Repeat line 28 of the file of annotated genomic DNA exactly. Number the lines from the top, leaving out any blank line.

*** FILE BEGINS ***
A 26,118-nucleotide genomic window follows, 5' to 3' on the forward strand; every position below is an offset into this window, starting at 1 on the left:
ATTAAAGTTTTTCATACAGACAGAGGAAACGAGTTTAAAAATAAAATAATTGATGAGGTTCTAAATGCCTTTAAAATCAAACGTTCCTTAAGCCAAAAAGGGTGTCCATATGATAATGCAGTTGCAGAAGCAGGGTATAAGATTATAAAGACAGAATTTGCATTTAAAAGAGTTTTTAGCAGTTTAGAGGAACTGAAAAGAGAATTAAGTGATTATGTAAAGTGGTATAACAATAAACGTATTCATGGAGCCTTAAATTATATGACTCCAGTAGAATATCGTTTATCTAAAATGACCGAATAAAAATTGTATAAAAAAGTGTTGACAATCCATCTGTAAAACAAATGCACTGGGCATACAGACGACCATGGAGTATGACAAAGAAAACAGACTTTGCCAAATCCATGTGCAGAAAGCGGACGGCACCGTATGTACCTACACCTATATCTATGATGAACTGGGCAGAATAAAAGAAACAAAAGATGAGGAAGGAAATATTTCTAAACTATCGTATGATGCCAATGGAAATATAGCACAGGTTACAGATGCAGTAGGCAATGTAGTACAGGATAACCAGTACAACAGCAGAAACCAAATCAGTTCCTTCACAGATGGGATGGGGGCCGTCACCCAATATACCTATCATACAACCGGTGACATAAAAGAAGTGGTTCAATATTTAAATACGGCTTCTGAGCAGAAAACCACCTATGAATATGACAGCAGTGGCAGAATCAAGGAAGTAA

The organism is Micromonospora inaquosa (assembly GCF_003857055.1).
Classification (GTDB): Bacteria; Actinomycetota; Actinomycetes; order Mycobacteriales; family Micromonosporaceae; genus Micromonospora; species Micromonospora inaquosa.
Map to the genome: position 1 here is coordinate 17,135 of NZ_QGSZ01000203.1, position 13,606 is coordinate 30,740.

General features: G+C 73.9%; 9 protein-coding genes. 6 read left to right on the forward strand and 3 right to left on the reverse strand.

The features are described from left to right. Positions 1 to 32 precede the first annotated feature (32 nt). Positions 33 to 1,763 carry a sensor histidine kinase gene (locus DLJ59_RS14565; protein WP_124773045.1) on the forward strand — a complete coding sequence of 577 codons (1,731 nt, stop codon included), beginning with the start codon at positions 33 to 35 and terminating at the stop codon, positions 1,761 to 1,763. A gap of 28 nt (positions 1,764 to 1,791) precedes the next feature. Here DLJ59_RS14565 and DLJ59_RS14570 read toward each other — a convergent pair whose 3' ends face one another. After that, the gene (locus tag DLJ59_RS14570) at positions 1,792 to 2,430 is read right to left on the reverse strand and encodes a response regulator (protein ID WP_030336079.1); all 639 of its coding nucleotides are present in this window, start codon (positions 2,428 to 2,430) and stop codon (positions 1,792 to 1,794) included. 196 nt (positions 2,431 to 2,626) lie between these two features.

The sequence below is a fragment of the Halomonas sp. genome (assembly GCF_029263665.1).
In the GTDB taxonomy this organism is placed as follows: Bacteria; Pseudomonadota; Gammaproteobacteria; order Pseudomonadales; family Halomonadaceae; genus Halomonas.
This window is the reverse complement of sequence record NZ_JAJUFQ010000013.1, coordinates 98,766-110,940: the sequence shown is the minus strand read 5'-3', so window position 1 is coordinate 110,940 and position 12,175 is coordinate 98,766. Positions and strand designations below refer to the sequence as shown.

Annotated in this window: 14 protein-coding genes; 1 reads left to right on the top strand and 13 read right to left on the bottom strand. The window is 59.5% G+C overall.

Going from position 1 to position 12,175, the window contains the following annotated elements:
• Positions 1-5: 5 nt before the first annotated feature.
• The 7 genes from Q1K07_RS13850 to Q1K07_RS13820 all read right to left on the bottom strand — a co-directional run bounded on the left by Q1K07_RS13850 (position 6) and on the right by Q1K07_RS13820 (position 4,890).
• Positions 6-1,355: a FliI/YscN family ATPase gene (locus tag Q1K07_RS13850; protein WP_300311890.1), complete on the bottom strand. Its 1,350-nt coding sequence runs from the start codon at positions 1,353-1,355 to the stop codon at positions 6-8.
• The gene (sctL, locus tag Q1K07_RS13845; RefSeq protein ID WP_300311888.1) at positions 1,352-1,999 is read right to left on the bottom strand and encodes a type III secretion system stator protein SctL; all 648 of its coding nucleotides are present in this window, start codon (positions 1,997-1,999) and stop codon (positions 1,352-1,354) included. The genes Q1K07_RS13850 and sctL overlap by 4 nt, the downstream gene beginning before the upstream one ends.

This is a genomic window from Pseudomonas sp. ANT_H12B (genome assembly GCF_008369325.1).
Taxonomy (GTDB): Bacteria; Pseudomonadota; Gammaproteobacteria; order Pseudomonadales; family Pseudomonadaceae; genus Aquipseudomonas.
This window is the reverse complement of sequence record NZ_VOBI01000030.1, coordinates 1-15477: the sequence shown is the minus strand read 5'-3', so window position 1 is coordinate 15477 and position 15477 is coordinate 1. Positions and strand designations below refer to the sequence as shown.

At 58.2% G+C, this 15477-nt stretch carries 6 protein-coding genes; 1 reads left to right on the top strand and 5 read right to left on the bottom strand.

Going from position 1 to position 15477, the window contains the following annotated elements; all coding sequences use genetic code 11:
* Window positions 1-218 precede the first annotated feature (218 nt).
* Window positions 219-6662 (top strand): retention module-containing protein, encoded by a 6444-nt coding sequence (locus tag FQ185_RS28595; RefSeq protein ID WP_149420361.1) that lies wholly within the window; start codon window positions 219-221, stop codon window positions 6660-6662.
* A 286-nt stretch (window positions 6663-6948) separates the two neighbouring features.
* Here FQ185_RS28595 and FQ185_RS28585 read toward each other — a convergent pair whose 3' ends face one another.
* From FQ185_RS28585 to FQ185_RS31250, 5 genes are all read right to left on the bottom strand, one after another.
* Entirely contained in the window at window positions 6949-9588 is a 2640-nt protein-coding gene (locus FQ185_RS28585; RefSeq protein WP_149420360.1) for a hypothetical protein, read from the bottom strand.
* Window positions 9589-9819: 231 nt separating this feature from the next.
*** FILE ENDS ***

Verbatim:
* Window positions 9589-9819: 231 nt separating this feature from the next.